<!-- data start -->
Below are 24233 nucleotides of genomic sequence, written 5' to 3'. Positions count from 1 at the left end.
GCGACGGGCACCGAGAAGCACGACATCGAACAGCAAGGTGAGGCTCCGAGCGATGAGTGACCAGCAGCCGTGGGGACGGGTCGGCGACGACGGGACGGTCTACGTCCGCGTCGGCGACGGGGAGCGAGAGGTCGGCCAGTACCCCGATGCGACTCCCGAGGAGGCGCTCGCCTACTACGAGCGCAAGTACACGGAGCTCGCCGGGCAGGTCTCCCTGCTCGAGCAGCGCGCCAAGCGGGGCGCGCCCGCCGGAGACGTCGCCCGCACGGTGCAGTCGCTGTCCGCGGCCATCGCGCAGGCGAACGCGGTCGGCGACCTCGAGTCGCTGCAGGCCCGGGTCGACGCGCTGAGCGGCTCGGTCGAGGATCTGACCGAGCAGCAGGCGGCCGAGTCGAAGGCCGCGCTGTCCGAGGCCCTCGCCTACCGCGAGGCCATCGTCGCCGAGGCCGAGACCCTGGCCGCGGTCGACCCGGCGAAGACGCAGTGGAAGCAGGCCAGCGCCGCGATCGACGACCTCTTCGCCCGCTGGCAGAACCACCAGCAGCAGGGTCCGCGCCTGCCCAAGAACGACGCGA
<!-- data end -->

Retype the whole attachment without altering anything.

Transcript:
Below are 24233 nucleotides of genomic sequence, written 5' to 3'. Positions count from 1 at the left end.
GCGACGGGCACCGAGAAGCACGACATCGAACAGCAAGGTGAGGCTCCGAGCGATGAGTGACCAGCAGCCGTGGGGACGGGTCGGCGACGACGGGACGGTCTACGTCCGCGTCGGCGACGGGGAGCGAGAGGTCGGCCAGTACCCCGATGCGACTCCCGAGGAGGCGCTCGCCTACTACGAGCGCAAGTACACGGAGCTCGCCGGGCAGGTCTCCCTGCTCGAGCAGCGCGCCAAGCGGGGCGCGCCCGCCGGAGACGTCGCCCGCACGGTGCAGTCGCTGTCCGCGGCCATCGCGCAGGCGAACGCGGTCGGCGACCTCGAGTCGCTGCAGGCCCGGGTCGACGCGCTGAGCGGCTCGGTCGAGGATCTGACCGAGCAGCAGGCGGCCGAGTCGAAGGCCGCGCTGTCCGAGGCCCTCGCCTACCGCGAGGCCATCGTCGCCGAGGCCGAGACCCTGGCCGCGGTCGACCCGGCGAAGACGCAGTGGAAGCAGGCCAGCGCCGCGATCGACGACCTCTTCGCCCGCTGGCAGAACCACCAGCAGCAGGGTCCGCGCCTGCCCAAGAACGACGCGA